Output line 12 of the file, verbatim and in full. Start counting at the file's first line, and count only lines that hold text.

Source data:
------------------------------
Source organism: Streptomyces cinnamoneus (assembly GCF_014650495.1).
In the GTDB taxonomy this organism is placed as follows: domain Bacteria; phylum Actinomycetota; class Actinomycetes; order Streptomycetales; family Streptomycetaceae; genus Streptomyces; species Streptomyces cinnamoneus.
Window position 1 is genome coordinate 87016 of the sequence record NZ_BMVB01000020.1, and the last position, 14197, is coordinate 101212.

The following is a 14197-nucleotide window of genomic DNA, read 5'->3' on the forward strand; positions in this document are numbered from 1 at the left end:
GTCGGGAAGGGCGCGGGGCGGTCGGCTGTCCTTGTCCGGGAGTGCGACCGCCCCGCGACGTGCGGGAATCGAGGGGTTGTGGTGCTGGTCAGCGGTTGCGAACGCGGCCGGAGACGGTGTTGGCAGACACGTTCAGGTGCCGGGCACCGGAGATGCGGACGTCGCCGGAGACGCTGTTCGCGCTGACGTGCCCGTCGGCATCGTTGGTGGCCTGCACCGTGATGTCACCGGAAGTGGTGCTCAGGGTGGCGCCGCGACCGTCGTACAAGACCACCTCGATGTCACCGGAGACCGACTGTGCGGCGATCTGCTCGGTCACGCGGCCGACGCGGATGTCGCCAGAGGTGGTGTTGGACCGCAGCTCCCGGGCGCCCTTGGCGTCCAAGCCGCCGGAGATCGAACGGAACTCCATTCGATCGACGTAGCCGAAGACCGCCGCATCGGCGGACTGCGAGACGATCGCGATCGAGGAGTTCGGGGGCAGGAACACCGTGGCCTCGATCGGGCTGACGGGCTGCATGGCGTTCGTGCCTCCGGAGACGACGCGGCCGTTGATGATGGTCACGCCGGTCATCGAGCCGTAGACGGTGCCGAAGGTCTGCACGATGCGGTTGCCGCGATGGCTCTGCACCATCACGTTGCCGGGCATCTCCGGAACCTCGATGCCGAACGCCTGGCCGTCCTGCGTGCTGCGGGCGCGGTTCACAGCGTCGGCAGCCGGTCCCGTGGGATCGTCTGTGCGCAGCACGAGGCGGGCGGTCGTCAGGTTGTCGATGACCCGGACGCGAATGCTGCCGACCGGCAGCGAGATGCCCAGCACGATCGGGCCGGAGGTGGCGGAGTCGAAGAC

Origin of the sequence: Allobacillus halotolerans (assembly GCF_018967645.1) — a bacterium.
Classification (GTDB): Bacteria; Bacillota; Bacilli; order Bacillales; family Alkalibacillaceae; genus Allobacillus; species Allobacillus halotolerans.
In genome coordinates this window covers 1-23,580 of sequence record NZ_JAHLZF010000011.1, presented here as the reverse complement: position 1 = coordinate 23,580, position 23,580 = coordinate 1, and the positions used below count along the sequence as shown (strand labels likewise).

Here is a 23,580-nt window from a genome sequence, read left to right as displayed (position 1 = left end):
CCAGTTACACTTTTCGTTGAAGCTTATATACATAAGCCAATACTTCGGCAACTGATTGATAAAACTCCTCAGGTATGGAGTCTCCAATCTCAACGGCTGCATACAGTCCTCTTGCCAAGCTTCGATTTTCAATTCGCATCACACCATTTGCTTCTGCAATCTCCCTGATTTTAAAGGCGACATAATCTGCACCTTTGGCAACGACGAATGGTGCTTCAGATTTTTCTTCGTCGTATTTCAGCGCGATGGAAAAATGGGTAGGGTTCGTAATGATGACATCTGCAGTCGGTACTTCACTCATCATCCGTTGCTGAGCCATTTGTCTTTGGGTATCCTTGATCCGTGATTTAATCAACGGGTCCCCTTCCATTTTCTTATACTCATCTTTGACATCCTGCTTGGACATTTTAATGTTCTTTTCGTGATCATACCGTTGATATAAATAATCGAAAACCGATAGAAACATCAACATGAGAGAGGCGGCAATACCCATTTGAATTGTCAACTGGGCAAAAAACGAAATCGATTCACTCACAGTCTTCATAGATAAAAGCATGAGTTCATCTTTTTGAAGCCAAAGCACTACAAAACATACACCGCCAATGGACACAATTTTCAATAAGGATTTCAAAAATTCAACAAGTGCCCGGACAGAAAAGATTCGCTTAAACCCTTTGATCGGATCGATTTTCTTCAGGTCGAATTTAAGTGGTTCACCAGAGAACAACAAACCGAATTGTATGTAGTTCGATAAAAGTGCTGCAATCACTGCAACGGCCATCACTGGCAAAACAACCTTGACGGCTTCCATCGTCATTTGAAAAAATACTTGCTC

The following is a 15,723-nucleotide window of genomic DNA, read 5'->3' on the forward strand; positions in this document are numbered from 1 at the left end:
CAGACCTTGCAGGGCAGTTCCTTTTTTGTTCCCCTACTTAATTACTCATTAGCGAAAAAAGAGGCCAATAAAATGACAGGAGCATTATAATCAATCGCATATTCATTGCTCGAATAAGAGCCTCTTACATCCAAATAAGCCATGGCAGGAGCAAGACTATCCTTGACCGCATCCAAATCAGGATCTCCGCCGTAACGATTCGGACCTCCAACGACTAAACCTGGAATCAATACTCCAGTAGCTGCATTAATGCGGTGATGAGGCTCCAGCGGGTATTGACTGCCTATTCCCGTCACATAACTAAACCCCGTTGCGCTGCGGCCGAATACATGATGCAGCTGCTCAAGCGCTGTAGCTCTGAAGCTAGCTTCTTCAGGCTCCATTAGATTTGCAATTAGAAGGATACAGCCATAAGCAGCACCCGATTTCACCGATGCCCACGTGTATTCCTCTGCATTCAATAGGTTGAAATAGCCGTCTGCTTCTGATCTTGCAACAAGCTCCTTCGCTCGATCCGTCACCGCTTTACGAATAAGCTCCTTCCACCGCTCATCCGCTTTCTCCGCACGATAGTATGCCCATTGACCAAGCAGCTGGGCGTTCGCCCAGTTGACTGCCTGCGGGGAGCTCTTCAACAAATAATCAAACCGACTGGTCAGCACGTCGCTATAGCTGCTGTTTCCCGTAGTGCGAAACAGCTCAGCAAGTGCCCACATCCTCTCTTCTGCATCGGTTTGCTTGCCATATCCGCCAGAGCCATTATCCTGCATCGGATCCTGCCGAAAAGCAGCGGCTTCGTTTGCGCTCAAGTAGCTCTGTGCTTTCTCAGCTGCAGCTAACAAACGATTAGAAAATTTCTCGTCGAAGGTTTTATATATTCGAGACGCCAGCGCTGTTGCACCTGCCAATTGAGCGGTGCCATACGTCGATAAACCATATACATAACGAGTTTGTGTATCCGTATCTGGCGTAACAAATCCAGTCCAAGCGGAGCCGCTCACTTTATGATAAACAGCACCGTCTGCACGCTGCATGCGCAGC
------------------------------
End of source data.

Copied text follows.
CAGACCTTGCAGGGCAGTTCCTTTTTTGTTCCCCTACTTAATTACTCATTAGCGAAAAAAGAGGCCAATAAAATGACAGGAGCATTATAATCAATCGCATATTCATTGCTCGAATAAGAGCCTCTTACATCCAAATAAGCCATGGCAGGAGCAAGACTATCCTTGACCGCATCCAAATCAGGATCTCCGCCGTAACGATTCGGACCTCCAACGACTAAACCTGGAATCAATACTCCAGTAGCTGCATTAATGCGGTGATGAGGCTCCAGCGGGTATTGACTGCCTATTCCCGTCACATAACTAAACCCCGTTGCGCTGCGGCCGAATACATGATGCAGCTGCTCAAGCGCTGTAGCTCTGAAGCTAGCTTCTTCAGGCTCCATTAGATTTGCAATTAGAAGGATACAGCCATAAGCAGCACCCGATTTCACCGATGCCCACGTGTATTCCTCTGCATTCAATAGGTTGAAATAGCCGTCTGCTTCTGATCTTGCAACAAGCTCCTTCGCTCGATCCGTCACCGCTTTACGAATAAGCTCCTTCCACCGCTCATCCGCTTTCTCCGCACGATAGTATGCCCATTGACCAAGCAGCTGGGCGTTCGCCCAGTTGACTGCCTGCGGGGAGCTCTTCAACAAATAATCAAACCGACTGGTCAGCACGTCGCTATAGCTGCTGTTTCCCGTAGTGCGAAACAGCTCAGCAAGTGCCCACATCCTCTCTTCTGCATCGGTTTGCTTGCCATATCCGCCAGAGCCATTATCCTGCATCGGATCCTGCCGAAAAGCAGCGGCTTCGTTTGCGCTCAAGTAGCTCTGTGCTTTCTCAGCTGCAGCTAACAAACGATTAGAAAATTTCTCGTCGAAGGTTTTATATATTCGAGACGCCAGCGCTGTTGCACCTGCCAATTGAGCGGTGCCATACGTCGATAAACCATATACATAACGAGTTTGTGTATCCGTATCTGGCGTAACAAATCCAGTCCAAGCGGAGCCGCTCACTTTATGATAAACAGCACCGTCTGCACGCTGCATGCGCAGC